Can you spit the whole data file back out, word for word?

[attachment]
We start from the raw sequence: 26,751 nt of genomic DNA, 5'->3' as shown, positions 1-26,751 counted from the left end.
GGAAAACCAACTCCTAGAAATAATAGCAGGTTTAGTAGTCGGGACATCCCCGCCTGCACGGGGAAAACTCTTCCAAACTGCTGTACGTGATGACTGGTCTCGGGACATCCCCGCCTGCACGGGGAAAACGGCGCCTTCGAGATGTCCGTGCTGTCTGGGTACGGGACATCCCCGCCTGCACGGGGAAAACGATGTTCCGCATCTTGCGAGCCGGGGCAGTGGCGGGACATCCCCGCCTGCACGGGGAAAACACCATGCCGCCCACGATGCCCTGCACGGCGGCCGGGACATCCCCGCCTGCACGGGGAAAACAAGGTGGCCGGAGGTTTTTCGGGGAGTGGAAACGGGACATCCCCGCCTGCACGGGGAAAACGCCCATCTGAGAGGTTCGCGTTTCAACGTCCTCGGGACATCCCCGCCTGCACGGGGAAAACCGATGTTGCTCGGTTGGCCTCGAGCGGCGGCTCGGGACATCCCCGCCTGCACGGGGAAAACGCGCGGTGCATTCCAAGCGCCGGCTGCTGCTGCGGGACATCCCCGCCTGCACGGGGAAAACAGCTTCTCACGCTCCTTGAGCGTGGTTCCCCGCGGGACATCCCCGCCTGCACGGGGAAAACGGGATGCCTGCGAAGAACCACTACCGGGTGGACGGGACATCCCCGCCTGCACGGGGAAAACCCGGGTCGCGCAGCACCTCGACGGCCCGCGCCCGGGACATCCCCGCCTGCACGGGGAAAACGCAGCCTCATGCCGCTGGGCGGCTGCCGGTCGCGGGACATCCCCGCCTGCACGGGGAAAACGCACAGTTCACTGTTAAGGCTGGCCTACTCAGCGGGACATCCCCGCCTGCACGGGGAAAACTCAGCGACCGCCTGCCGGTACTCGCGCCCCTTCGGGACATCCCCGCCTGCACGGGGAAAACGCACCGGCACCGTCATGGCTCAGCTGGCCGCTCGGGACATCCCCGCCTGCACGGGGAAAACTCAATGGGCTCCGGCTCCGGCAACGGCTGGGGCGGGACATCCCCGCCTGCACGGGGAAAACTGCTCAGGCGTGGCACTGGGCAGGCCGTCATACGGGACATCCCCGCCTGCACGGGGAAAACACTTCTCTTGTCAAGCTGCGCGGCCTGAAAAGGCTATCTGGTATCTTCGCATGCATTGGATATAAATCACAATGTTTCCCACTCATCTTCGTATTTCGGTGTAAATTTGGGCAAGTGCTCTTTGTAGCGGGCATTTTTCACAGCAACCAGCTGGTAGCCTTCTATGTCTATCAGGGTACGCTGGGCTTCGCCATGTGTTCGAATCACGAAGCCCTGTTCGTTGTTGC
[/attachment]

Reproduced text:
We start from the raw sequence: 26,751 nt of genomic DNA, 5'->3' as shown, positions 1-26,751 counted from the left end.
GGAAAACCAACTCCTAGAAATAATAGCAGGTTTAGTAGTCGGGACATCCCCGCCTGCACGGGGAAAACTCTTCCAAACTGCTGTACGTGATGACTGGTCTCGGGACATCCCCGCCTGCACGGGGAAAACGGCGCCTTCGAGATGTCCGTGCTGTCTGGGTACGGGACATCCCCGCCTGCACGGGGAAAACGATGTTCCGCATCTTGCGAGCCGGGGCAGTGGCGGGACATCCCCGCCTGCACGGGGAAAACACCATGCCGCCCACGATGCCCTGCACGGCGGCCGGGACATCCCCGCCTGCACGGGGAAAACAAGGTGGCCGGAGGTTTTTCGGGGAGTGGAAACGGGACATCCCCGCCTGCACGGGGAAAACGCCCATCTGAGAGGTTCGCGTTTCAACGTCCTCGGGACATCCCCGCCTGCACGGGGAAAACCGATGTTGCTCGGTTGGCCTCGAGCGGCGGCTCGGGACATCCCCGCCTGCACGGGGAAAACGCGCGGTGCATTCCAAGCGCCGGCTGCTGCTGCGGGACATCCCCGCCTGCACGGGGAAAACAGCTTCTCACGCTCCTTGAGCGTGGTTCCCCGCGGGACATCCCCGCCTGCACGGGGAAAACGGGATGCCTGCGAAGAACCACTACCGGGTGGACGGGACATCCCCGCCTGCACGGGGAAAACCCGGGTCGCGCAGCACCTCGACGGCCCGCGCCCGGGACATCCCCGCCTGCACGGGGAAAACGCAGCCTCATGCCGCTGGGCGGCTGCCGGTCGCGGGACATCCCCGCCTGCACGGGGAAAACGCACAGTTCACTGTTAAGGCTGGCCTACTCAGCGGGACATCCCCGCCTGCACGGGGAAAACTCAGCGACCGCCTGCCGGTACTCGCGCCCCTTCGGGACATCCCCGCCTGCACGGGGAAAACGCACCGGCACCGTCATGGCTCAGCTGGCCGCTCGGGACATCCCCGCCTGCACGGGGAAAACTCAATGGGCTCCGGCTCCGGCAACGGCTGGGGCGGGACATCCCCGCCTGCACGGGGAAAACTGCTCAGGCGTGGCACTGGGCAGGCCGTCATACGGGACATCCCCGCCTGCACGGGGAAAACACTTCTCTTGTCAAGCTGCGCGGCCTGAAAAGGCTATCTGGTATCTTCGCATGCATTGGATATAAATCACAATGTTTCCCACTCATCTTCGTATTTCGGTGTAAATTTGGGCAAGTGCTCTTTGTAGCGGGCATTTTTCACAGCAACCAGCTGGTAGCCTTCTATGTCTATCAGGGTACGCTGGGCTTCGCCATGTGTTCGAATCACGAAGCCCTGTTCGTTGTTGC